For me, an all-or-nothing approach would never work.
Girl character chooses between healthy and unhealthy food. Comparing fast food and balanced menus. Healthy food concept.
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When I was diagnosed with type 2 diabetes over seven years ago, I made the same mistake many people do when faced with a need to change my diet to protect my health: I went too far in the opposite direction.

I went from a super high-carb diet to a nearly no-carb diet, and worried that I'd never really enjoy eating the same way again. Luckily, I soon found out that for people like me, managing carbs is about finding balance and moderation.

From No Carbs to Better Carbs

Even people with diabetes need to eat some carbs. But we should do so in smaller portions and more spread out during waking hours to prevent spiking your blood sugar.

I made a lot of changes that were about seeking optimal eating pleasure, while managing my new dietary needs. I switched from store-bought breads to homemade sourdough, which I ferment for 72 hours in the fridge to make it low-glycemic.

I stopped thinking of carbs as needing to come in pairs, shifting to one slice of toast for breakfast, or half a bagel or English muffin, open-faced sandwiches, or tartines at lunchtime. When dining out, I started ordering half orders or appetizer portions of pasta, or ordering breakfast off the kids menu — one egg, one pancake, one slice of bacon are actually plenty for me, and still feel like a treat. I'll usually order an upgrade to a second egg if I'm really hungry.

But the most important shift I made when cooking at home was to start doing smart swap-ins to make the dishes I love lower carb.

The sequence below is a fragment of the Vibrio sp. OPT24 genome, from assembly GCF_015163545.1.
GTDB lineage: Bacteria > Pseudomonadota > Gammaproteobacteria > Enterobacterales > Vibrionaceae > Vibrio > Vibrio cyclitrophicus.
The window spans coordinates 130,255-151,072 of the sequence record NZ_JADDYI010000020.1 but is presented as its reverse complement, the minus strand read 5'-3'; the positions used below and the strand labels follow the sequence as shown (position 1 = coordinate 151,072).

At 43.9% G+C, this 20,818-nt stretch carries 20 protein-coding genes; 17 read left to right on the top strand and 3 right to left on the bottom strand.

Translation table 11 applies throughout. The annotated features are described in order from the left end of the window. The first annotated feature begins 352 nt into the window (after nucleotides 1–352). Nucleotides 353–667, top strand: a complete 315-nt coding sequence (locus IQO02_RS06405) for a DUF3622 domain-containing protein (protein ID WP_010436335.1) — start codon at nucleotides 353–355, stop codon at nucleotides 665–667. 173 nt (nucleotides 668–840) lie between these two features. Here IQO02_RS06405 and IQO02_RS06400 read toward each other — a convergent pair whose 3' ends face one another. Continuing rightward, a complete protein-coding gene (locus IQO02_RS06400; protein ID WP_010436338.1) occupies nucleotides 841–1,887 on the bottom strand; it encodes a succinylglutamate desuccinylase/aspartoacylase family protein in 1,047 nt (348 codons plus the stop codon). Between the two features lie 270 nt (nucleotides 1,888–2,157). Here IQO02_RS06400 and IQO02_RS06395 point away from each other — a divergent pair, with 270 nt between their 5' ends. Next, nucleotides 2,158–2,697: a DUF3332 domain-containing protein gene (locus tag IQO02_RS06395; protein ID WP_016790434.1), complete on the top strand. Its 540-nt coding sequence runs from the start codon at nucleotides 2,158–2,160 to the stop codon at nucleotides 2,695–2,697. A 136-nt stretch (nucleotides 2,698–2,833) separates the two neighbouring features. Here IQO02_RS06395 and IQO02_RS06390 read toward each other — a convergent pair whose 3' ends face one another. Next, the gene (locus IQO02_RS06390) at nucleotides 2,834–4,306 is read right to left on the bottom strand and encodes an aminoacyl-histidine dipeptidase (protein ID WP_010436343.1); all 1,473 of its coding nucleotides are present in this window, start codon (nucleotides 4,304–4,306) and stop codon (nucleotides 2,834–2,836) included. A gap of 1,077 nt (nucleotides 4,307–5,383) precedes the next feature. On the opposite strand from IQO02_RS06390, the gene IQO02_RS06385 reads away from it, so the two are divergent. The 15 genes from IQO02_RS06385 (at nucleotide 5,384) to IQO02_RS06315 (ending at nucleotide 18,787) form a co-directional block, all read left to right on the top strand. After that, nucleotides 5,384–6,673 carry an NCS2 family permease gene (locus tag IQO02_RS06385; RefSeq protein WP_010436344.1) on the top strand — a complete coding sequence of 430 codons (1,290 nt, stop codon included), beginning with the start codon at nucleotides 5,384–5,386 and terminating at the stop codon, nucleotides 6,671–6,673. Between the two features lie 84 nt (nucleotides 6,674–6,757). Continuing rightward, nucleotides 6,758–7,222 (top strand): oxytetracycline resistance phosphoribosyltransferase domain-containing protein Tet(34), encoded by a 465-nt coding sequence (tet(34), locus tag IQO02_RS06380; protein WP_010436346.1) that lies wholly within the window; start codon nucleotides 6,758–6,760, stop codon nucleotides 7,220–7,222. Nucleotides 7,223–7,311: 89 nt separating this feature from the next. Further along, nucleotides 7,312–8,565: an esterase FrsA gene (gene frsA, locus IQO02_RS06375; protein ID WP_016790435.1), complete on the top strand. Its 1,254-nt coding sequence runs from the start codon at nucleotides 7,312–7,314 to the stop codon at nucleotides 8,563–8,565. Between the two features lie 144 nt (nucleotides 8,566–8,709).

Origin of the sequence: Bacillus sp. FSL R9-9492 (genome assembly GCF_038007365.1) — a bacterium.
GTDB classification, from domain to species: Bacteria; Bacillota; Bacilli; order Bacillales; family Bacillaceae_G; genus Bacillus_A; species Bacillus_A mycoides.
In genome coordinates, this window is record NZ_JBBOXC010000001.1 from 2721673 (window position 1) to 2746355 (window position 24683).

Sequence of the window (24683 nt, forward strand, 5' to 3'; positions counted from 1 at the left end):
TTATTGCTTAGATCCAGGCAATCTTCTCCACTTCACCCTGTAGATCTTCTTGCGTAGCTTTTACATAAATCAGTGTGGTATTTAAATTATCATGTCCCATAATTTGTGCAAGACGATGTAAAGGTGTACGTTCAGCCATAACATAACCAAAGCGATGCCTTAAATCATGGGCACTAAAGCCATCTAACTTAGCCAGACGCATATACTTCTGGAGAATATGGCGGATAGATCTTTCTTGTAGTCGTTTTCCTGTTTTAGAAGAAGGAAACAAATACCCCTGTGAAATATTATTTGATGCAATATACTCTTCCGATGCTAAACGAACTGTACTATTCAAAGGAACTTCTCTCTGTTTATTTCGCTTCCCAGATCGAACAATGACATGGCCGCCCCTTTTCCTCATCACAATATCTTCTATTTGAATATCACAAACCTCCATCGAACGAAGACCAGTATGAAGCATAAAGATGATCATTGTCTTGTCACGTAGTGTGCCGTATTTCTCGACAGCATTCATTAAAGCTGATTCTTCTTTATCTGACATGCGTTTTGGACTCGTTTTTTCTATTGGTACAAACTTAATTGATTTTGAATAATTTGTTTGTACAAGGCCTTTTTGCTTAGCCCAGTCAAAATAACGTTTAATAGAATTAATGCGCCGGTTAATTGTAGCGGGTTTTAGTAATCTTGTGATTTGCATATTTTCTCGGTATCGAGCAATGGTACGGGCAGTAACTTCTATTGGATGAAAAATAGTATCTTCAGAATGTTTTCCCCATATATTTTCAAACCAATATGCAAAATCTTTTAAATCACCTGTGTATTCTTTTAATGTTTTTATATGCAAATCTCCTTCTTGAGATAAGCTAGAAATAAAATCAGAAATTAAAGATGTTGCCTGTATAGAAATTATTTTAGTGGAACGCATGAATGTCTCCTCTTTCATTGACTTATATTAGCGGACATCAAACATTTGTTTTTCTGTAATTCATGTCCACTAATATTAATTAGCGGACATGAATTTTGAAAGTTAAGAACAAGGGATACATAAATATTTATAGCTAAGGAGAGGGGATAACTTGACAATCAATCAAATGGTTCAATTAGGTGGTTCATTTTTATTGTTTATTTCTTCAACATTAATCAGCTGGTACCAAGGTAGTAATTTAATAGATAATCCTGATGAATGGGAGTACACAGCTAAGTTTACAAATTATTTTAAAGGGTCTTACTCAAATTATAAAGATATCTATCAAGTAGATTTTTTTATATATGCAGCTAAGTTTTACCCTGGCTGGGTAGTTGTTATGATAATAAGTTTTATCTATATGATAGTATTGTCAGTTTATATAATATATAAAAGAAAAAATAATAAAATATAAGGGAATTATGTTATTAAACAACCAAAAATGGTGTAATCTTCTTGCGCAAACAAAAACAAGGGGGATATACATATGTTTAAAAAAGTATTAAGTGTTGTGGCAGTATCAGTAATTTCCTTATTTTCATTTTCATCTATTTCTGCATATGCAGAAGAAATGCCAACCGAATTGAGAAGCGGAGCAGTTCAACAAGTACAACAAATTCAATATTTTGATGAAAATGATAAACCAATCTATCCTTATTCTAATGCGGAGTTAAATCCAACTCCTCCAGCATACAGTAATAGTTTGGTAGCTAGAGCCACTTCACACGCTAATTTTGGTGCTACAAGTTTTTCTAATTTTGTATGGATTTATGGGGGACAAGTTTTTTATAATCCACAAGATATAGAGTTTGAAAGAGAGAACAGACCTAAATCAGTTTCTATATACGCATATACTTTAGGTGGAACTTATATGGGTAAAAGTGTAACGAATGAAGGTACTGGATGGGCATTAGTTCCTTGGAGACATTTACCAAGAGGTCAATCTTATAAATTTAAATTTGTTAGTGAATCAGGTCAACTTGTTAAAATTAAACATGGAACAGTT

I am never going to embrace a whole bowl of zucchini or heart of palm noodles, but a dish that is half real linguine bulked up with those no-carb twirly vegetables fills me up and still gives me that pasta hit while keeping my numbers good. For smaller pasta shapes, I'll double the vegetables or add beans to provide that full-plate feeling.

Cauliflower "rice" by itself is always just going to be cauliflower. But go half and half with real rice or another whole grain, and you can make anything from pilaf to fried rice, and it is delicious and satisfying.

Mashed potatoes can be cut with half celery root for a delicious puree that I sometimes prefer to plain spuds. When I want French fries, I'll do half potato and half celery root, parsnip, rutabaga, or jicama. They all fry up together and taste great.

Baking with all sugar replacements can result in treats that feel like tricks, with a weird aftertaste and terrible texture. But using between one-quarter to one-half of a replacement sugar substitute for the volume of sugar in your recipe gives you the baking benefits you need from the real thing, with a reduced sugar load on your system.

I love the Purecane brand, which makes replacements for granulated, brown, and confectioners' sugar so that I can swap some in for nearly any recipe. I always start with subbing one-quarter of the volume, and then keep increasing the percentage until I find a ratio that is enjoyable to eat. Then, I adjust my portion size based on the actual sugar content.

The last thing I did was to make myself a promise: If I was going to be limited in my carbs, I was going to make them count. I'd rather have half a cup of real ice cream than a whole pint of those super-light desserts filling the freezer cases. I'd rather have one slice of real-deal pizza than anything with a cauliflower crust.

By recalibrating my thinking about how much of anything I needed to feel satisfied, I have been able to effectively maintain my blood sugar within normal range for nearly seven years, and only with diet, exercise, and the support of an oral medication.

If you are a person with diabetes or prediabetes, now is the time to find ways to moderate your diet so that you can continue to really enjoy the foods you love.